• The Bi-national state
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The Bi-national state

The bi-national state is a so-called one-state solution to the Israeli-Palestinian conflict. Contrary to the two-state solution, the entire territory of former Mandatory Palestine is not divided between the two parties. Instead, the area serves as a common homeland for both Jews and Palestinians.

The one-state solution

In the bi-national state, citizens of both nations will have one joint country, one constitution, and one democratically elected government. Although the government is democratically elected, it will be proportionally represented by multiple interest groups. Furthermore, this state cannot be Jewish or Islamic, as one of the groups would have an advantage. After the failed peace negotiations that have taken place over the years, this solution has become relevant again in recent years.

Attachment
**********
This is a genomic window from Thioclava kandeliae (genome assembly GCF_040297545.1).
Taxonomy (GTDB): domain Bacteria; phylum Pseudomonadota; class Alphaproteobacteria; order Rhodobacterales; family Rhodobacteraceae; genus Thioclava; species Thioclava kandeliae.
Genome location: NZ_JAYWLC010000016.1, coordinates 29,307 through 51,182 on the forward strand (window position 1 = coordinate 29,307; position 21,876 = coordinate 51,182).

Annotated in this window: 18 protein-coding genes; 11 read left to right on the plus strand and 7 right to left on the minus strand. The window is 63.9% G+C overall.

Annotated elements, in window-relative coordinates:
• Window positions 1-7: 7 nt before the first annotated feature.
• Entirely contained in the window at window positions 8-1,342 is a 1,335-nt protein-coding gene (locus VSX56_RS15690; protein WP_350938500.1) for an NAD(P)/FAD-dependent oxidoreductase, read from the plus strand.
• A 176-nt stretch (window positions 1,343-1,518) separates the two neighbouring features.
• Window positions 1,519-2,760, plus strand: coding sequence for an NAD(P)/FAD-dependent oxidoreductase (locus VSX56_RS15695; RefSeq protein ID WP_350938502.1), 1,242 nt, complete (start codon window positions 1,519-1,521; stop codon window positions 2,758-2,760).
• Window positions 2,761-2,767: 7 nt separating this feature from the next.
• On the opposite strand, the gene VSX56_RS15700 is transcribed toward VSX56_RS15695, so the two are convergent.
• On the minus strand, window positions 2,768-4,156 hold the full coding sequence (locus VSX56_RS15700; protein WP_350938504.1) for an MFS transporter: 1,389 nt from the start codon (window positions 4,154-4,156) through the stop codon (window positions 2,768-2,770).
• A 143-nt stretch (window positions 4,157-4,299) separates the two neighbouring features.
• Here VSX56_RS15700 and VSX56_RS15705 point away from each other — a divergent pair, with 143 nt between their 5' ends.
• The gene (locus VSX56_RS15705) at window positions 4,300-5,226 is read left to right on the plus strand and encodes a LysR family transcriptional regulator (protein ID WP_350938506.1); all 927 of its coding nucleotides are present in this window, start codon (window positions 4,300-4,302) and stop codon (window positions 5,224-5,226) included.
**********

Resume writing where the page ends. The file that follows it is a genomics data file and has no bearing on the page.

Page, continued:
Alternatives to the bi-national state

Besides the bi-national state, there are two other ways in which people want to bring about peace between Israelis and Palestinians. For example, some argue for a federation. The country would be governed by one joint government. However, this does not resolve the partition of the territory. The most traditional solution is the two-state solution. This solution proposes the creation of two independent states within former Mandatory Palestine. The 1947 UN Partition Plan was the first attempt to achieve a two-state solution.

The UN Partition Plan

The situation in British Mandatory Palestine after the Second World War was out of control, so a partition plan was drawn up. The United Nations approved this UN Partition Plan at the General Assembly in 1947. This two-state solution divided the territory between the Jews and the Arabs. Both groups could establish their own state with Jerusalem as an international zone. The plan served as the first step towards peace in the area.

The Jewish population agreed to the plan, but the Arabs did not. They continued to resist. After the declaration of independence from the State of Israel on 14 May 1948, the surrounding Arab countries declared war on Israel. What followed was a decades-long battle for territory, which continues to this day.